Other people influence us and we don't even know it

An article published in the latest issue of Current Directions in Psychological Science finds that we are tied to each other-- what other people do and how they express their feelings is a contagious, strong influence. Stirring in the background of our minds are the influences of other people that affect us without our knowledge or recognition. For example when researchers showed individuals a picture of a library and instructed them to go there after the experiment, participants began to speak more softly, without being aware of why. Similarly, when primed to be rude, individuals interrupted a speaker, while those primed to be polite did not.

The article argues that we should not assume we are aware of most of the important influences on our behavior and judgments, and to accept that there are influences we do not know about. Only then would one have a chance at counteracting those influences and regaining control. At the same time, however, we can be reassured by the knowledge that these automatic influences over us are typically benign, and help keep us in touch with our present circumstances while our conscious mind is time-traveling into the past (memory) or the future (planning).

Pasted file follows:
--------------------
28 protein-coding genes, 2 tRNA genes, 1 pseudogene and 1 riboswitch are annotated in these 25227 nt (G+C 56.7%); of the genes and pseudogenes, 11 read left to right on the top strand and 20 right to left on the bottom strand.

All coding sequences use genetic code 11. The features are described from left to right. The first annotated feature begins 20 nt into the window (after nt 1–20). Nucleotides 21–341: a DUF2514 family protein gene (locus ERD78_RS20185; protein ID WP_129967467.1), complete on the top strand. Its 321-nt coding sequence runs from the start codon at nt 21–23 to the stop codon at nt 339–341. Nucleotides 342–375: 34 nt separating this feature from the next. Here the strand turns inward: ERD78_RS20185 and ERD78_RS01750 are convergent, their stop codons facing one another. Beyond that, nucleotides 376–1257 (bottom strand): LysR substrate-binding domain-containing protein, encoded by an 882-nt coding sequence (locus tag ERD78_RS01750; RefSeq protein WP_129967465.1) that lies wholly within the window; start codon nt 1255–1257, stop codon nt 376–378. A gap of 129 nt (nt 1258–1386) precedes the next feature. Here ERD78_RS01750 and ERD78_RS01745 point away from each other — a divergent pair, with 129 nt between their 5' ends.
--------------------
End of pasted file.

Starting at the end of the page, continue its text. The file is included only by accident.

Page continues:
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The article published in the latest issue of Current Directions in Psychological Science. Media wishing to receive a PDF of this article please contact journalnews@bos.blackwellpublishing.net.

Current Directions in Psychological Science, journal of the Association for Psychological Science (formerly the American Psychological Society) presents the latest advances in theory and research in psychology. This important and timely journal contains concise reviews spanning all of scientific psychology and its applications.

Dr. John A. Bargh is professor in the department of Psychology at Yale University.

Erin L. Williams is a Ph.D. candidate in Psychology at Yale University.


Last reviewed: By John M. Grohol, Psy.D. on 21 Feb 2009
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